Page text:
Etymology
Advertisement
barkeep (n.)
"one who has charge of a bar in a tavern, etc.," 1846, probably short for barkeeper (1712); from bar (n.2) + agent noun of keep (v.).
Related entries & more 
Advertisement
peace-keeping (n.)

also peacekeeping, 1961 in the international sense, "regular maintenance by an organization of peace between nations or communities," from peace + keeping, verbal noun from keep (v.). Earlier "preservation of law and order" (mid-15c.), from verbal phrase keep the peace. Related: Peace-keeper (1570s).

Related entries & more 
safekeeping (n.)

also safe-keeping, "act of preserving in safety or keeping from injury or escape," early 15c., from safe (adj.) + verbal noun from keep (v.). The verb safekeep is a back-formation (by 1966).

Related entries & more 
keeper (n.)
c. 1300 (late 13c. as a surname), "one who has charge of some person or thing, warden," agent noun from keep (v.). Sense of "one who carries on some business" is from mid-15c. Sporting sense (originally cricket) is from 1744. Meaning "something (or someone) worth keeping" is attested by 1999. Brother's keeper is from Genesis iv.9.
Related entries & more 
keepsake (n.)

"anything kept or given to be kept for the sake of the giver; a token of friendship," 1790, from keep (v.) + sake (n.1); an unusual formation on model of namesake; thus an object kept for the sake of the giver. The word was used c. 1830s in titles of popular holiday gift books containing beautiful engravings and mediocre poetry. As an adjective by 1839.

Related entries & more 
Advertisement
retain (v.)

late 14c., "continue keeping of, keep possession of, keep attached to one's person;"  early 15c., "hold back, restrain" (a sense now obsolete); from Old French retenir "keep, retain; take into feudal service; hold back; remember" (12c.), from Latin retinere "hold back, keep back, detain, restrain," from re- "back" (see re-) + tenere "to hold" (from PIE root *ten- "to stretch").

The meaning "to engage to keep (another) attached to one's person, keep in service" is from mid-15c.; specifically of lawyers from 1540s. Meaning "keep in the mind, preserve knowledge or an idea of" is from c. 1500. Related: Retained; retaining.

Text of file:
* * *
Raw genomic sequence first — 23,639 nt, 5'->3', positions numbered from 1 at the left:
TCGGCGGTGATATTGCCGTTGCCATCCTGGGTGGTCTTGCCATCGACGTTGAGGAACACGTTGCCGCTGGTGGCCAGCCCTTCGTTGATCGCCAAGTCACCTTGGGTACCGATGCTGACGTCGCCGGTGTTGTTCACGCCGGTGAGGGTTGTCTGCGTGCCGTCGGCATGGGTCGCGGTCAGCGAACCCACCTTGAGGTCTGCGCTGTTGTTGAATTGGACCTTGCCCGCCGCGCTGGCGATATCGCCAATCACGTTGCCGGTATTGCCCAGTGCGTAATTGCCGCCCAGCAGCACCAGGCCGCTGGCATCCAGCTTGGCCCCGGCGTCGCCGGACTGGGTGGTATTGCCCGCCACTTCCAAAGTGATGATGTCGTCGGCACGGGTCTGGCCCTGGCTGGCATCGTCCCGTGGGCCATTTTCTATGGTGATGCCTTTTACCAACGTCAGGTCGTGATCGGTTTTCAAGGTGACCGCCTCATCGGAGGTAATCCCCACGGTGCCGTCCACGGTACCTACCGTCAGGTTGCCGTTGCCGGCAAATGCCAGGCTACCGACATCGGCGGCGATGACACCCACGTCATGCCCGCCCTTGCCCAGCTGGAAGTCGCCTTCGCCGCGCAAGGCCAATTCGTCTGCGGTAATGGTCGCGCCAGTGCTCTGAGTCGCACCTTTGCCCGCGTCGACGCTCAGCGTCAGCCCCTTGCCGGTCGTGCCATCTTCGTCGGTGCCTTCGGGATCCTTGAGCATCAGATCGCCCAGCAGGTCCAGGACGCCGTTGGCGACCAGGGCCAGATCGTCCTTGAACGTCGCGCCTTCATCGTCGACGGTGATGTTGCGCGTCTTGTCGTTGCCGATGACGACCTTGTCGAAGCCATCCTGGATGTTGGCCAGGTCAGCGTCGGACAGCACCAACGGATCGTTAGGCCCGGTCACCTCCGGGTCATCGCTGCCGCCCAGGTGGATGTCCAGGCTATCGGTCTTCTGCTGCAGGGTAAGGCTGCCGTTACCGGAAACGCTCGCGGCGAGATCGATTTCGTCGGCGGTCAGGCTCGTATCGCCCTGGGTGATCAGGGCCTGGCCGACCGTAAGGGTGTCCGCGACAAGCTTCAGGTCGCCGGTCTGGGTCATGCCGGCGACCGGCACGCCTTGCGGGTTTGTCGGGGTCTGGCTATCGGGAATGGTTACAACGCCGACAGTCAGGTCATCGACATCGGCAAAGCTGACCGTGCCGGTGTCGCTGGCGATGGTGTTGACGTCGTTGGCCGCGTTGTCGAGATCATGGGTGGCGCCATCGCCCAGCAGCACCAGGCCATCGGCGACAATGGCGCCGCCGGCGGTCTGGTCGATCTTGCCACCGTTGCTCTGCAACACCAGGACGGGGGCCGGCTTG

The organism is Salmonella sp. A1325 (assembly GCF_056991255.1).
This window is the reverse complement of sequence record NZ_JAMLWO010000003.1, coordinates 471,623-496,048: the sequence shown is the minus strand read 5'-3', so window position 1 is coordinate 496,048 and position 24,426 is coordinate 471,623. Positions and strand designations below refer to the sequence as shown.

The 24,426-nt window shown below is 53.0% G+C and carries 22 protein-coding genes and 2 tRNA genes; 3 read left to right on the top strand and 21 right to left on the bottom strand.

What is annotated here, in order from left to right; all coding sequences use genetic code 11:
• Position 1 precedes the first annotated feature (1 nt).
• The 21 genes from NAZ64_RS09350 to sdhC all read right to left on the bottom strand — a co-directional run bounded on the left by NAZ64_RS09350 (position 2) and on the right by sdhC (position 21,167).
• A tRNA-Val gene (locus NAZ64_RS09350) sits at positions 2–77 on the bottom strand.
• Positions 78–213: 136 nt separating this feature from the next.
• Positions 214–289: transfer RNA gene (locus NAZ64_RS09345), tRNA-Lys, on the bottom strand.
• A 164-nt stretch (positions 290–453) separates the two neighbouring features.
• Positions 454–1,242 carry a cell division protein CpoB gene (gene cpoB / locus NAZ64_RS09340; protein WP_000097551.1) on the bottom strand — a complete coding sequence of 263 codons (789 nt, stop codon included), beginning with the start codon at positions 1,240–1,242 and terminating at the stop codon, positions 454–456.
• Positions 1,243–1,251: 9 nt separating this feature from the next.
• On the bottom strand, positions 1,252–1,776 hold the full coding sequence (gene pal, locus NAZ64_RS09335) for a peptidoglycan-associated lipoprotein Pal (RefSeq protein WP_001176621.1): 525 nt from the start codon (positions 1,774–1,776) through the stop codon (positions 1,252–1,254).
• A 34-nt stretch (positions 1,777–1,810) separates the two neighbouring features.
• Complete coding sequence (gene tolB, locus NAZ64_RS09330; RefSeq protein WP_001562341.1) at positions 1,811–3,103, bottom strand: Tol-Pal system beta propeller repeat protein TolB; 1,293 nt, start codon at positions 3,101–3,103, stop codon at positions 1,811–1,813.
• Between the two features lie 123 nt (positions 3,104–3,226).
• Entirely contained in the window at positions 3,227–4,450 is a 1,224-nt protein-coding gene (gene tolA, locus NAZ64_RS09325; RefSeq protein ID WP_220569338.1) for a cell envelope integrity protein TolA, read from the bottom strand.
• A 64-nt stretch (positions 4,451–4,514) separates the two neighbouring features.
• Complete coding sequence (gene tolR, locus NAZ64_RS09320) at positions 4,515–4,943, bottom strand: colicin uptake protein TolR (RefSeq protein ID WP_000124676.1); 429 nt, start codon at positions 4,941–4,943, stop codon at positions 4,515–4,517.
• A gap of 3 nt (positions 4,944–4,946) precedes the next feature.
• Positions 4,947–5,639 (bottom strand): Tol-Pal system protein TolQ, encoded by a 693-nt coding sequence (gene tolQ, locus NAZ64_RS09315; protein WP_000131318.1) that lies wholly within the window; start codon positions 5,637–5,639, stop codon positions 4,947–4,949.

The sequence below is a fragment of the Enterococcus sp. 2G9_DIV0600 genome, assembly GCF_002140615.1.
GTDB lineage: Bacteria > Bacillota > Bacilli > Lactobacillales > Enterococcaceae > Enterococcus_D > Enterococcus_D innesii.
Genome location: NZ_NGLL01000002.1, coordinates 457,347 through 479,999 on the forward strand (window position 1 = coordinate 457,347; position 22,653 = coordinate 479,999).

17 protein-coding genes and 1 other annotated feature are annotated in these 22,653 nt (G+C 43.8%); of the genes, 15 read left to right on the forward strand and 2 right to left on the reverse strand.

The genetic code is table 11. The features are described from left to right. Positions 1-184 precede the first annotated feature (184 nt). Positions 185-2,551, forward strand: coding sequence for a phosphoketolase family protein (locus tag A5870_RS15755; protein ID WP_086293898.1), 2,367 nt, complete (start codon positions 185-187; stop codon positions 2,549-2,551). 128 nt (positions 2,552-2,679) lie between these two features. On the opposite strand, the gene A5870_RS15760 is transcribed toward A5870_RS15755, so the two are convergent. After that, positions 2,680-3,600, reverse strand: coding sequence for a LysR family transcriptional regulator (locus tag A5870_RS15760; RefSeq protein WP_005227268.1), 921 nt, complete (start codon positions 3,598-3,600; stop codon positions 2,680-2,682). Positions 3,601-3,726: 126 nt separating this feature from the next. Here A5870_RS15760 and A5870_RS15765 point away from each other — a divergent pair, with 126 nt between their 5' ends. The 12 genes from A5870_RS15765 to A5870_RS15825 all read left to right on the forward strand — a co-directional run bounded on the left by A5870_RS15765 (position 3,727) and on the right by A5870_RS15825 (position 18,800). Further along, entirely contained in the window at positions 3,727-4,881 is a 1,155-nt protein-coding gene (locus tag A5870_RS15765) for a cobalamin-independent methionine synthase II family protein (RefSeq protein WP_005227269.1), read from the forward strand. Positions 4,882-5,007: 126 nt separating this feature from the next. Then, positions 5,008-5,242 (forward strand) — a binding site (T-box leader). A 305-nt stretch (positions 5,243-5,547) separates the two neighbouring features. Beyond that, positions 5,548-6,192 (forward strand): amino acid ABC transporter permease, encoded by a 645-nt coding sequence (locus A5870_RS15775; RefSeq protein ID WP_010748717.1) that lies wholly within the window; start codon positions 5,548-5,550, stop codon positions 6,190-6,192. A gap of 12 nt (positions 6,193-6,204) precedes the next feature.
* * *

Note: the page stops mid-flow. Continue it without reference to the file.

Related entries & more 
conservant (adj.)

"having the power or quality of preserving from decay or destruction," 1580s, from Latin conservantem (nominative conservans), past participle of conservare "to keep, preserve, keep intact, guard," from assimilated form of com-, here perhaps an intensive prefix (see com-), + servare "keep watch, maintain" (from PIE root *ser- (1) "to protect").

Related entries & more 
reserve (v.)

mid-14c., "keep back or in store for future use;" late 14c., "keep as one's own," from Old French reserver "set aside, withhold" (12c.) and directly from Latin reservare "keep back, save up; retain, preserve," from re- "back" (see re-) + servare "to keep, save, preserve, protect" (from PIE root *ser- (1) "to protect"). Meaning "to book" is from 1935. Related: Reserved; reserving.

Related entries & more 
conserve (v.)

"to keep safe, preserve from loss or decay," late 14c., from Old French conserver (9c.), from Latin conservare "to keep, preserve, keep intact, guard," from assimilated form of com-, here perhaps an intensive prefix (see com-), + servare "keep watch, maintain" (from PIE root *ser- (1) "to protect"). Related: Conserved; conserving.

As a noun (often conserves) from late 14c. as "that which preserves;" early 15c. as "a confection, something preserved with sugar, etc."

Related entries & more 
preserve (v.)

late 14c., preserven, "keep safe or free from harm," also "act so as to insure that something does not occur," from Anglo-French preservare, Old French preserver, Medieval Latin preservare "keep, preserve," all from Late Latin praeservare "guard beforehand," from Latin prae "before" (see pre-) + servare "to keep safe" (from PIE root *ser- (1) "to protect").

From early 15c. as "maintain, keep in a certain quality, state or condition." Of fruit, etc., "prevent from spoiling by use of preservative substances," 1570s; of organic bodies, "keep in existence or alive," from 1610s. Related: Preserved; preserver; preserving.

Related entries & more 

Page 2